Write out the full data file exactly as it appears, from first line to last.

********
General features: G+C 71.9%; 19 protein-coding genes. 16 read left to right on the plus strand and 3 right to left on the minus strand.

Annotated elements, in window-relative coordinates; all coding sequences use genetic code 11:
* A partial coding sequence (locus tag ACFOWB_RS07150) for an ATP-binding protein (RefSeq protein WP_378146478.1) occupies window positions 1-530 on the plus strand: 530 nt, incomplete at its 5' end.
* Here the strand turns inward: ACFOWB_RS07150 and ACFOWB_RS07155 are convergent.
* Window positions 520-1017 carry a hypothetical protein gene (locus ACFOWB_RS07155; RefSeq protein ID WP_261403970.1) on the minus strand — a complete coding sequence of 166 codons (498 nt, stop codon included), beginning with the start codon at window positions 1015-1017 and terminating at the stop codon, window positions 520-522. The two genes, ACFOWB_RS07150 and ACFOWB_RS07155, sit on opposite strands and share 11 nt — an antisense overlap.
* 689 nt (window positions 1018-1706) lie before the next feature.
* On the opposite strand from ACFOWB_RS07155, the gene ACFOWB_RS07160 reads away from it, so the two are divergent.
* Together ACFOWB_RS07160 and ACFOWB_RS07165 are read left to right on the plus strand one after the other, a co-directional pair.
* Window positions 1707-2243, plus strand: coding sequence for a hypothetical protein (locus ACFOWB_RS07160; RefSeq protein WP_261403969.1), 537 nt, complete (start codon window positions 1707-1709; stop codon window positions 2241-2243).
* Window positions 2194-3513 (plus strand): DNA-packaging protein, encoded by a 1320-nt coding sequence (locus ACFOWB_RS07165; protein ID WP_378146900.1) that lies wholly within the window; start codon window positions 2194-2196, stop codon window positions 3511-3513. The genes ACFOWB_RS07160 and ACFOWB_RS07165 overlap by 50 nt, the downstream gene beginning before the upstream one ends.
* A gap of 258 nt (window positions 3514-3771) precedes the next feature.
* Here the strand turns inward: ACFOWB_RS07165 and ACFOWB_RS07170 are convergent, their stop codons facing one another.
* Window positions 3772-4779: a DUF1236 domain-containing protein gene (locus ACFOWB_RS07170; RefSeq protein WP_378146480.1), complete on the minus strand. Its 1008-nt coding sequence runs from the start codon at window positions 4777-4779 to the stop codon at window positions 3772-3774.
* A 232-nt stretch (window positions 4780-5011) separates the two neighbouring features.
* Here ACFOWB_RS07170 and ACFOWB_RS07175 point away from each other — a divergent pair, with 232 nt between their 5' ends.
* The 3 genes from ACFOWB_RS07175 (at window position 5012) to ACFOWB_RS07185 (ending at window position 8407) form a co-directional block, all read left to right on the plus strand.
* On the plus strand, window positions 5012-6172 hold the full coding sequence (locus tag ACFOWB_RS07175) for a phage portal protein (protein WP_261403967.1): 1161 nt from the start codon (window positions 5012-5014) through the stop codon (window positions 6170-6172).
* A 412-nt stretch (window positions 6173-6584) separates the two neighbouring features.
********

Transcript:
General features: G+C 71.9%; 19 protein-coding genes. 16 read left to right on the plus strand and 3 right to left on the minus strand.

Annotated elements, in window-relative coordinates; all coding sequences use genetic code 11:
* A partial coding sequence (locus tag ACFOWB_RS07150) for an ATP-binding protein (RefSeq protein WP_378146478.1) occupies window positions 1-530 on the plus strand: 530 nt, incomplete at its 5' end.
* Here the strand turns inward: ACFOWB_RS07150 and ACFOWB_RS07155 are convergent.
* Window positions 520-1017 carry a hypothetical protein gene (locus ACFOWB_RS07155; RefSeq protein ID WP_261403970.1) on the minus strand — a complete coding sequence of 166 codons (498 nt, stop codon included), beginning with the start codon at window positions 1015-1017 and terminating at the stop codon, window positions 520-522. The two genes, ACFOWB_RS07150 and ACFOWB_RS07155, sit on opposite strands and share 11 nt — an antisense overlap.
* 689 nt (window positions 1018-1706) lie before the next feature.
* On the opposite strand from ACFOWB_RS07155, the gene ACFOWB_RS07160 reads away from it, so the two are divergent.
* Together ACFOWB_RS07160 and ACFOWB_RS07165 are read left to right on the plus strand one after the other, a co-directional pair.
* Window positions 1707-2243, plus strand: coding sequence for a hypothetical protein (locus ACFOWB_RS07160; RefSeq protein WP_261403969.1), 537 nt, complete (start codon window positions 1707-1709; stop codon window positions 2241-2243).
* Window positions 2194-3513 (plus strand): DNA-packaging protein, encoded by a 1320-nt coding sequence (locus ACFOWB_RS07165; protein ID WP_378146900.1) that lies wholly within the window; start codon window positions 2194-2196, stop codon window positions 3511-3513. The genes ACFOWB_RS07160 and ACFOWB_RS07165 overlap by 50 nt, the downstream gene beginning before the upstream one ends.
* A gap of 258 nt (window positions 3514-3771) precedes the next feature.
* Here the strand turns inward: ACFOWB_RS07165 and ACFOWB_RS07170 are convergent, their stop codons facing one another.
* Window positions 3772-4779: a DUF1236 domain-containing protein gene (locus ACFOWB_RS07170; RefSeq protein WP_378146480.1), complete on the minus strand. Its 1008-nt coding sequence runs from the start codon at window positions 4777-4779 to the stop codon at window positions 3772-3774.
* A 232-nt stretch (window positions 4780-5011) separates the two neighbouring features.
* Here ACFOWB_RS07170 and ACFOWB_RS07175 point away from each other — a divergent pair, with 232 nt between their 5' ends.
* The 3 genes from ACFOWB_RS07175 (at window position 5012) to ACFOWB_RS07185 (ending at window position 8407) form a co-directional block, all read left to right on the plus strand.
* On the plus strand, window positions 5012-6172 hold the full coding sequence (locus tag ACFOWB_RS07175) for a phage portal protein (protein WP_261403967.1): 1161 nt from the start codon (window positions 5012-5014) through the stop codon (window positions 6170-6172).
* A 412-nt stretch (window positions 6173-6584) separates the two neighbouring features.